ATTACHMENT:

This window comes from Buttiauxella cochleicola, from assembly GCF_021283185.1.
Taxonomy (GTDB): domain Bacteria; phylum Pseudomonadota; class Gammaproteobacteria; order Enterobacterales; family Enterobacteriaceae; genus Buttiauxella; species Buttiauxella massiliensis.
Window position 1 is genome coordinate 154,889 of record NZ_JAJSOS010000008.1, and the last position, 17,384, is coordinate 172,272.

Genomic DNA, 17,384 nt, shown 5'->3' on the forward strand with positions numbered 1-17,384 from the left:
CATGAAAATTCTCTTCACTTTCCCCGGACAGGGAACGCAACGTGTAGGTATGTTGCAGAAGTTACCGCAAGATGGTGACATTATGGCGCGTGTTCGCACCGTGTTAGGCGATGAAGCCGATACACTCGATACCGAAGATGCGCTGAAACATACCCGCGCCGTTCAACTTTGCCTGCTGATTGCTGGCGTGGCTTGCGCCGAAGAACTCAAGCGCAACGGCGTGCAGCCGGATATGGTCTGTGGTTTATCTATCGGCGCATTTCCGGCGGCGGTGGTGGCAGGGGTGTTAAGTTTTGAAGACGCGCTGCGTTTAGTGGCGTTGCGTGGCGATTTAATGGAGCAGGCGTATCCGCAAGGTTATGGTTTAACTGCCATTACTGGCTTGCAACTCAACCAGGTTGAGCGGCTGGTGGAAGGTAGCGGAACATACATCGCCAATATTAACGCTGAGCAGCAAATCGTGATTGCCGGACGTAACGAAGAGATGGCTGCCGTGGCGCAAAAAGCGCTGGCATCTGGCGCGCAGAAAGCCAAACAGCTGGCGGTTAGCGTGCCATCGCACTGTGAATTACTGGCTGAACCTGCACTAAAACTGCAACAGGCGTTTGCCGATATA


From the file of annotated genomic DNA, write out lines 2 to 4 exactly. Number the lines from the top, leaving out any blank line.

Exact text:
Taxonomy (GTDB): domain Bacteria; phylum Pseudomonadota; class Gammaproteobacteria; order Enterobacterales; family Enterobacteriaceae; genus Buttiauxella; species Buttiauxella massiliensis.
Window position 1 is genome coordinate 154,889 of record NZ_JAJSOS010000008.1, and the last position, 17,384, is coordinate 172,272.

Genomic DNA, 17,384 nt, shown 5'->3' on the forward strand with positions numbered 1-17,384 from the left: